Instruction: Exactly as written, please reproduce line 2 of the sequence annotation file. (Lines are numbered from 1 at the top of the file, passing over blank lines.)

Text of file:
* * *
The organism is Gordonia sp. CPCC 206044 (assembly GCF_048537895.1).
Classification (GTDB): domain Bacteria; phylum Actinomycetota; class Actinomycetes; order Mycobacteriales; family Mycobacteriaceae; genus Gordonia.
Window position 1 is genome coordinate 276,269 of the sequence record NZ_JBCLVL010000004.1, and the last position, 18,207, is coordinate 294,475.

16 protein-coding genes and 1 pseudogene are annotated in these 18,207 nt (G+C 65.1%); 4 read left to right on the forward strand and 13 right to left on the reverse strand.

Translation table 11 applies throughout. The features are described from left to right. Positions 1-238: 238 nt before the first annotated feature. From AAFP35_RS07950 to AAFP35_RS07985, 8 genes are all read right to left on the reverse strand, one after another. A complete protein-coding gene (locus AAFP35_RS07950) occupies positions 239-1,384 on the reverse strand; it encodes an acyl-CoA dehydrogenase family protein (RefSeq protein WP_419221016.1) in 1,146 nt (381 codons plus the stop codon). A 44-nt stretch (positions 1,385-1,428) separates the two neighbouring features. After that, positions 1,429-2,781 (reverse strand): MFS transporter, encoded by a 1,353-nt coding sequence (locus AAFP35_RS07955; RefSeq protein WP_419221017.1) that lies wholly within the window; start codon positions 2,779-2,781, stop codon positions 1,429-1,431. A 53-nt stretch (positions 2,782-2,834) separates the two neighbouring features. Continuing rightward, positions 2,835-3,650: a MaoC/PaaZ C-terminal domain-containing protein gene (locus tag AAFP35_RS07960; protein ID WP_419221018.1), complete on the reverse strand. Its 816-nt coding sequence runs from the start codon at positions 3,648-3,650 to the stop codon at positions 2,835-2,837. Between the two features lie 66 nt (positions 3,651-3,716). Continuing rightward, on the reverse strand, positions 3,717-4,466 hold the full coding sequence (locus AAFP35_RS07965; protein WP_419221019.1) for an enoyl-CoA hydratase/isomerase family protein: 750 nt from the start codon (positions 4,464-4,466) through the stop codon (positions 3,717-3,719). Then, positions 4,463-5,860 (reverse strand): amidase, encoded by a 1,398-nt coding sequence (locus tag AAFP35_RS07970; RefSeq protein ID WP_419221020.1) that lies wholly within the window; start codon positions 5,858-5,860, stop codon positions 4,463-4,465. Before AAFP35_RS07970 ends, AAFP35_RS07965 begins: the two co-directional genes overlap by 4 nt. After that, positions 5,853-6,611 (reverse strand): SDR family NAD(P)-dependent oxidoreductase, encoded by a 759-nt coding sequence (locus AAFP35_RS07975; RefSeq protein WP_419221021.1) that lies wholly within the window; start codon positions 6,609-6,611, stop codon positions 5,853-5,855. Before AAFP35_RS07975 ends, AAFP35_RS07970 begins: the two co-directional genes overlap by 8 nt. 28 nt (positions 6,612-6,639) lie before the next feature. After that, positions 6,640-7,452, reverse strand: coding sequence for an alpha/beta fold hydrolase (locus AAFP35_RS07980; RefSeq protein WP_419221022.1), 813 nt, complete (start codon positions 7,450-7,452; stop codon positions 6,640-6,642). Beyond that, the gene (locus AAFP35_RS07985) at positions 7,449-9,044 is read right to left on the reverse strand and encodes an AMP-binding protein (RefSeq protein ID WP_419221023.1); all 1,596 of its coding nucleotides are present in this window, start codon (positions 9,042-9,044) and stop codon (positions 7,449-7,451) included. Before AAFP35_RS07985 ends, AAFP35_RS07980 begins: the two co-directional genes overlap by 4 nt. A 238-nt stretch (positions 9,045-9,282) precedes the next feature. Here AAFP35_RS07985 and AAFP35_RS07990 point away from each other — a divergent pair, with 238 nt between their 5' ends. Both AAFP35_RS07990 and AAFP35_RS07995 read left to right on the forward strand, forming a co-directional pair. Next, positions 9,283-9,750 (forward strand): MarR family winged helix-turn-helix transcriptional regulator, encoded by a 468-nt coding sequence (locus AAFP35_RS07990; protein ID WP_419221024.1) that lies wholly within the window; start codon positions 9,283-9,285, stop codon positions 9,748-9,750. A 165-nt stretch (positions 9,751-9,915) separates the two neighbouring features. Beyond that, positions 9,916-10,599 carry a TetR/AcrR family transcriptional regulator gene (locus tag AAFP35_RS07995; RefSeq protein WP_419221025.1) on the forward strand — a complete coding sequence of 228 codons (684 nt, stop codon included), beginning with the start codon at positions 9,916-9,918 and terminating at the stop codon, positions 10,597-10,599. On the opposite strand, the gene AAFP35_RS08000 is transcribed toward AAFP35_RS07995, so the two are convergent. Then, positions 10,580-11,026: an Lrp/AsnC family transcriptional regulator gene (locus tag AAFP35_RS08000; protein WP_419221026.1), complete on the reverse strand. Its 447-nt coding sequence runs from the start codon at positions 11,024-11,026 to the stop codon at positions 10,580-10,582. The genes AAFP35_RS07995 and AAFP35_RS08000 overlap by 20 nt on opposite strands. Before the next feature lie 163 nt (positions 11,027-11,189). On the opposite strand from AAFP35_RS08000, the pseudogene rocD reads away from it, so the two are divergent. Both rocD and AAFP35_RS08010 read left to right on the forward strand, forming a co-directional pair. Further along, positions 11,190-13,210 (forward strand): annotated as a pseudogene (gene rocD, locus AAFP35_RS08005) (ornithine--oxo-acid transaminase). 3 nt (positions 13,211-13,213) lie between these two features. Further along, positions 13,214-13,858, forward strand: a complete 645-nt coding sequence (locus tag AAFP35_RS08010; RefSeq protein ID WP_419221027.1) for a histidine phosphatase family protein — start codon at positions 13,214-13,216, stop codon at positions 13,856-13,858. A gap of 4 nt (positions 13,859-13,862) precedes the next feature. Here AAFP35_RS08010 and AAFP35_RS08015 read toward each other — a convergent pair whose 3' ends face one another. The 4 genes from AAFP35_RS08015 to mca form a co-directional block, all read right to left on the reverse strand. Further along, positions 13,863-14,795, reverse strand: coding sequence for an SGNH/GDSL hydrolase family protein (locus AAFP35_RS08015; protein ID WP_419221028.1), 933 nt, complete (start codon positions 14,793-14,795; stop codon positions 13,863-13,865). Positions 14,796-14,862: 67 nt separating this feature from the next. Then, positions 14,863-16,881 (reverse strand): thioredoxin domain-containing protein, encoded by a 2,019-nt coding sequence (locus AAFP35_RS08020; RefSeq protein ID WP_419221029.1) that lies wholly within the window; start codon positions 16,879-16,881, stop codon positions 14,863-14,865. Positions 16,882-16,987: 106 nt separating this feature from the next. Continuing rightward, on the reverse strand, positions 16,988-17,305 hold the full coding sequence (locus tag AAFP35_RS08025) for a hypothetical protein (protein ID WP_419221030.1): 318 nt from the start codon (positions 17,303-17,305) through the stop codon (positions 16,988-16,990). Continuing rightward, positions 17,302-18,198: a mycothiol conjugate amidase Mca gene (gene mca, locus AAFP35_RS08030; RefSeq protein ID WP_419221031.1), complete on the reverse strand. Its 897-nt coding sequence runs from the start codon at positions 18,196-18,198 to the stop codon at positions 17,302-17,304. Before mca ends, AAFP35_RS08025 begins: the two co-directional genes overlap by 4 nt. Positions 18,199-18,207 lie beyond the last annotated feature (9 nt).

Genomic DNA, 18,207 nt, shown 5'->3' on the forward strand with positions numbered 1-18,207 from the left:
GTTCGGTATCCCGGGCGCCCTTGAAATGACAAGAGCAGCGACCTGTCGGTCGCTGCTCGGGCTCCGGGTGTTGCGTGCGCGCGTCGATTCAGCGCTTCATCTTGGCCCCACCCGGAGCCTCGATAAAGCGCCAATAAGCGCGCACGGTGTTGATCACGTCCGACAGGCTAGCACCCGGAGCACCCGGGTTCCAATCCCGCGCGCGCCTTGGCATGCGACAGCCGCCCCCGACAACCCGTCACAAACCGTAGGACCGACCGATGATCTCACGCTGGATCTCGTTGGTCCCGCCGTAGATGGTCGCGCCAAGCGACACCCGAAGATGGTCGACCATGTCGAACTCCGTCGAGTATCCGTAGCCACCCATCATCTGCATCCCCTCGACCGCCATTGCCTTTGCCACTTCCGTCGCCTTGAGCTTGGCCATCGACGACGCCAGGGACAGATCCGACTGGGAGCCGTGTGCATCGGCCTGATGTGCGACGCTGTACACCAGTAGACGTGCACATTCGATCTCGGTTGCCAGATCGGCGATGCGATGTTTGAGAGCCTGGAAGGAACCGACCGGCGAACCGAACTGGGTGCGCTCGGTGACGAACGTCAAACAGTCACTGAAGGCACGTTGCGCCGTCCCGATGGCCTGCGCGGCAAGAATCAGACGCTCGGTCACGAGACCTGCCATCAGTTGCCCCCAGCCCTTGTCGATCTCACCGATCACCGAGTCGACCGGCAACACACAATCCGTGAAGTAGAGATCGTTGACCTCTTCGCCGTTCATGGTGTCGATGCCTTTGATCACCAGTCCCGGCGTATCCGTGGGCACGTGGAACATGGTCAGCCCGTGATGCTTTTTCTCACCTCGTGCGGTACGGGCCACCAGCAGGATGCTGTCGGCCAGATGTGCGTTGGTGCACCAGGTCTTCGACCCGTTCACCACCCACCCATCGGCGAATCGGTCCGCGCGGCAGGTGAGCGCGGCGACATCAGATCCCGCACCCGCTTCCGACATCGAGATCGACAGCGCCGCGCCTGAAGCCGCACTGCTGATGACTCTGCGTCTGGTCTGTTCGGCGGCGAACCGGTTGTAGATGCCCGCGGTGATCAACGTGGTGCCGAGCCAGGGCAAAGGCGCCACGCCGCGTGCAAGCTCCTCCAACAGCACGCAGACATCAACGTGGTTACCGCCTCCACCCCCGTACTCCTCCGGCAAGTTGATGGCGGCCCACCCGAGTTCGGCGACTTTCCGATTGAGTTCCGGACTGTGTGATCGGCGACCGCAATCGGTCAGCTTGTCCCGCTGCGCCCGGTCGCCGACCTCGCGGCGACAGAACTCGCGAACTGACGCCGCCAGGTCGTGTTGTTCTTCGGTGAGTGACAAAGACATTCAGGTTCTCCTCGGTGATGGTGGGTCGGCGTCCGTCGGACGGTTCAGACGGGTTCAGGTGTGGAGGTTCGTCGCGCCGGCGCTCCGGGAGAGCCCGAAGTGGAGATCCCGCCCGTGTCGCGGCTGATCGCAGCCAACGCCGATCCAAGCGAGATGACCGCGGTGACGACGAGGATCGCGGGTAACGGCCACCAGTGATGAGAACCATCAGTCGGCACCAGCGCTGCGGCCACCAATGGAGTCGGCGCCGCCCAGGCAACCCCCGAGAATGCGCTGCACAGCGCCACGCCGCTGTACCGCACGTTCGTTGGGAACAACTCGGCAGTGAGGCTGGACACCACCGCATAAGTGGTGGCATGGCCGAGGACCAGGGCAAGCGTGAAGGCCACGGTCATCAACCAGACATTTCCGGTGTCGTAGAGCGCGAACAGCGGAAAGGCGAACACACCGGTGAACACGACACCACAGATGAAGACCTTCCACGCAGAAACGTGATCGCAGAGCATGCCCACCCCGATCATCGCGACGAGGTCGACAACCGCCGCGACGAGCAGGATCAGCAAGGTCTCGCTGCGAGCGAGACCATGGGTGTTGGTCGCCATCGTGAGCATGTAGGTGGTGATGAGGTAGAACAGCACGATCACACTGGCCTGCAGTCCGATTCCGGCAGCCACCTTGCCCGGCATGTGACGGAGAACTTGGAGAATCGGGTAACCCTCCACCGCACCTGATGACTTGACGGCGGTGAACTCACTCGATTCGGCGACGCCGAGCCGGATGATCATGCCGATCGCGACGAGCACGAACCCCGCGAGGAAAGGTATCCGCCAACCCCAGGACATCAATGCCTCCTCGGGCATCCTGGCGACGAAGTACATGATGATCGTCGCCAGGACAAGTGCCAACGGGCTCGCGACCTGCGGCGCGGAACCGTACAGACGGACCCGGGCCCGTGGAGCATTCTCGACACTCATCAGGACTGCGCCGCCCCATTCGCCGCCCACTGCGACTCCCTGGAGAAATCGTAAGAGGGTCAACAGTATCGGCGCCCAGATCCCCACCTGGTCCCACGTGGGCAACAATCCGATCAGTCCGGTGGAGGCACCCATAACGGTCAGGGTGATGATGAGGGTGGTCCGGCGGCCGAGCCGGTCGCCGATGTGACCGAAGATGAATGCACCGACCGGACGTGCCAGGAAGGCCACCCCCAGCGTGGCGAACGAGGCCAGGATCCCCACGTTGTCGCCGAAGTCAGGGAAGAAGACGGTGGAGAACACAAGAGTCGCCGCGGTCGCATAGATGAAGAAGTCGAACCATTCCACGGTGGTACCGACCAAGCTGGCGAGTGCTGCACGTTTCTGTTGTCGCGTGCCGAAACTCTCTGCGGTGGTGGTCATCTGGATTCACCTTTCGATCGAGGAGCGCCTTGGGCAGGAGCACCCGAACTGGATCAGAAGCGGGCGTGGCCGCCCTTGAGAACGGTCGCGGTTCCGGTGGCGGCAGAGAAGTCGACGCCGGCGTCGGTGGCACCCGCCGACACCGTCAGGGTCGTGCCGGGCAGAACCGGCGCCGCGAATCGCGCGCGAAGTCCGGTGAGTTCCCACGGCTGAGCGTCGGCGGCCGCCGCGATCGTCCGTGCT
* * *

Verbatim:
Classification (GTDB): domain Bacteria; phylum Actinomycetota; class Actinomycetes; order Mycobacteriales; family Mycobacteriaceae; genus Gordonia.